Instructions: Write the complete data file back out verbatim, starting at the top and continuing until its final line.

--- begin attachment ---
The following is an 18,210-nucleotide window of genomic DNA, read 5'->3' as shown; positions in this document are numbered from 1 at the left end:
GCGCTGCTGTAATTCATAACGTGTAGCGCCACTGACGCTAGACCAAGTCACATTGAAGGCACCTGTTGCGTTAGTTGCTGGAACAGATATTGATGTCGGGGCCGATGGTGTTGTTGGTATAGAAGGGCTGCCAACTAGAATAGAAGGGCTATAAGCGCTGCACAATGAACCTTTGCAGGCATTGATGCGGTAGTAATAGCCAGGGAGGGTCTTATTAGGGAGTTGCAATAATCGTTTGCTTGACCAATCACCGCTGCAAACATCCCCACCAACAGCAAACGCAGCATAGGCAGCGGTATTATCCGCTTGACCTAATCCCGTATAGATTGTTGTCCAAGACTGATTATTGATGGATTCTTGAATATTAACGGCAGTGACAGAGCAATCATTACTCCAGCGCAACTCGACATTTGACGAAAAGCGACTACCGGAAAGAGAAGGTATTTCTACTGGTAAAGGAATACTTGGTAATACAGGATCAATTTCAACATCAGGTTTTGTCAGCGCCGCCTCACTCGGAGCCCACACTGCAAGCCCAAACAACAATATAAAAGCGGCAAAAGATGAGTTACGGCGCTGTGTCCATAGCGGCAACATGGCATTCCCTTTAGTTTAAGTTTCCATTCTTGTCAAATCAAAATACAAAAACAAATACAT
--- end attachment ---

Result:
The following is an 18,210-nucleotide window of genomic DNA, read 5'->3' as shown; positions in this document are numbered from 1 at the left end:
GCGCTGCTGTAATTCATAACGTGTAGCGCCACTGACGCTAGACCAAGTCACATTGAAGGCACCTGTTGCGTTAGTTGCTGGAACAGATATTGATGTCGGGGCCGATGGTGTTGTTGGTATAGAAGGGCTGCCAACTAGAATAGAAGGGCTATAAGCGCTGCACAATGAACCTTTGCAGGCATTGATGCGGTAGTAATAGCCAGGGAGGGTCTTATTAGGGAGTTGCAATAATCGTTTGCTTGACCAATCACCGCTGCAAACATCCCCACCAACAGCAAACGCAGCATAGGCAGCGGTATTATCCGCTTGACCTAATCCCGTATAGATTGTTGTCCAAGACTGATTATTGATGGATTCTTGAATATTAACGGCAGTGACAGAGCAATCATTACTCCAGCGCAACTCGACATTTGACGAAAAGCGACTACCGGAAAGAGAAGGTATTTCTACTGGTAAAGGAATACTTGGTAATACAGGATCAATTTCAACATCAGGTTTTGTCAGCGCCGCCTCACTCGGAGCCCACACTGCAAGCCCAAACAACAATATAAAAGCGGCAAAAGATGAGTTACGGCGCTGTGTCCATAGCGGCAACATGGCATTCCCTTTAGTTTAAGTTTCCATTCTTGTCAAATCAAAATACAAAAACAAATACAT